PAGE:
It seems the United States has now started to believe its own lies as it engages in lawfare using disinformation.
So what scenario is Ned Price playing with our Foreign Affairs Secretary Teodoro Locsin Jr.?
He is maliciously pinning down China to the defensive, as a trouble maker, to create a noise level that the peanut gallery in the opposition can pick up.
“The PRC (People’s Republic of China) and the Philippines, pursuant to their treaty obligations under the Law of the Sea Convention, are legally bound to comply with this decision. The PRC should not interfere with lawful Philippine activities in the Philippines’ exclusive economic zone,” Price added.
The Americans are conveniently in denial that at least five countries and one China province have conflicting claims in the South China Seas and they are having difficulty adjusting their “rule based” lexicon as to what is legal according to which, and which is illegal according to what.
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Shame on Locsin for waving in the face of Chinese ambassador Huang Xilian and the Ministry of Foreign Affairs in Beijing a Mutual Defense Treaty between Manila and Washington that needs heavy review and repair.
While it is true that the China Coast Guard ‘blocked and water cannoned’ Philippine boats who were enroute to Ayungin (Second Thomas) Shoal re-supplying our forces holed in a dilapidated Philippine naval vessel RPS Sierra Madre that President Erap Estrada ordered grounded on the shoal, in a left-handed tactic to “bolster” our presence there, China for its part, argued its coast guard was performing “official duties in accordance with the law”.
This area is part of the disputed area between China and the Philippines. There is a joint monitoring mechanism between China and the Philippines making sure information exchanges are working precisely in order to avoid embarrassments like this.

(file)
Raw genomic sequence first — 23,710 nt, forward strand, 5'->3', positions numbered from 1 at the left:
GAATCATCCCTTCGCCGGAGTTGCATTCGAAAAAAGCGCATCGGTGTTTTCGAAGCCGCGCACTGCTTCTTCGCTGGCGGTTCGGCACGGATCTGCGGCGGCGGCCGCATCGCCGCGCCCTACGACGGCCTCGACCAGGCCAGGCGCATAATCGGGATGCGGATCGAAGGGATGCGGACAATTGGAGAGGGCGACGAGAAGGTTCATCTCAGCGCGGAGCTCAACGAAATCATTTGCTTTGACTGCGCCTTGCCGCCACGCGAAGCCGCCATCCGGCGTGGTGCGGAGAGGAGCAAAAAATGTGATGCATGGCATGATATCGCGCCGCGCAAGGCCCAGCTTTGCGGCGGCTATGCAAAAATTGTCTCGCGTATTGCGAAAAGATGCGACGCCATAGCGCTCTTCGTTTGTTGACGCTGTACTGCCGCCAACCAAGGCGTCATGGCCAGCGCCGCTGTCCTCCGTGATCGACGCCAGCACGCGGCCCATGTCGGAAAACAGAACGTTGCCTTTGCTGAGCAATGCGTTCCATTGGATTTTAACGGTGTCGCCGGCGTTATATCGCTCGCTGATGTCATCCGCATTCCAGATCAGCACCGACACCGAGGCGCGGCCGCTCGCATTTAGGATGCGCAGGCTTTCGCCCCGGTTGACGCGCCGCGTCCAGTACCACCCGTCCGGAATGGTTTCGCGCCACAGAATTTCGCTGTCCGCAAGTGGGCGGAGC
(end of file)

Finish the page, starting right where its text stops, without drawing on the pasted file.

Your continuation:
For years and months, the needs of the Philippine Navy detachment inside the MV Sierra Madre junk have been continuously resupplied. So why was China not informed this time of any such movement on the Philippine side?
Prepositioning the real agenda
Philippine diplomatic and defense officials met in Washington D.C. for two days on November 15 and 16 just three months after President Duterte resumed the Visiting Forces Agreement, which cloaks US soldiers coming to the Philippines with diplomatic immunity.
A joint statement signed by Ambassador Jose Manuel G. Romualdez and Undersecretary of National Defense Cardozo M. Luna for the Philippine Government, and Assistant Secretary of State for East Asian and Pacific Affairs Daniel J. Kritenbrink and Assistant Secretary of Defense for Indo-Pacific Security Affairs Ely S. Ratner for the US Government, as Co-Chairs of the 9th BSD, saying both sides are keen to add more facilities to preposition US forces and defense materiel in the Philippines.
The plan to sign an intel-sharing agreement comes as the Philippines and US confront mutual concerns in the South China Sea, where tension escalated as a result of Chinese assertiveness. Washington has also expressed deep concern over Chinese behavior in the Taiwan Strait, located north of the Philippines and near Taiwan which is another flashpoint.
“We intend to promote interoperability of the US and Philippine armed forces” which includes establishing a coordination center, developing a joint command and control for operations, and finishing the maritime “framework” to enable their soldiers to execute joint operations more effectively, the statement said.
The Ayungin brouhaha prepositions this joint statement, to spike public opinion, before the details are submitted for approval of President Duterte, who is the chief architect of foreign policy and the commander-in-chief of the armed forces.
But they cannot put the President on a dead end here with no choice but sign. The South China Seas is not the defining issue in the Philippine 2022 elections.
I hope President Duterte finally comes to realize that there are indeed a cordon sanitaire running rings around him. While Xi Jingpin and Joe Biden have warmed up discussing post-pandemic economic cooperation, our “boy” foreign minister is busy rattling the saber for the gringos.
What is more crystal clear here is that the Americans are again raring to fight China, up to the last Filipino!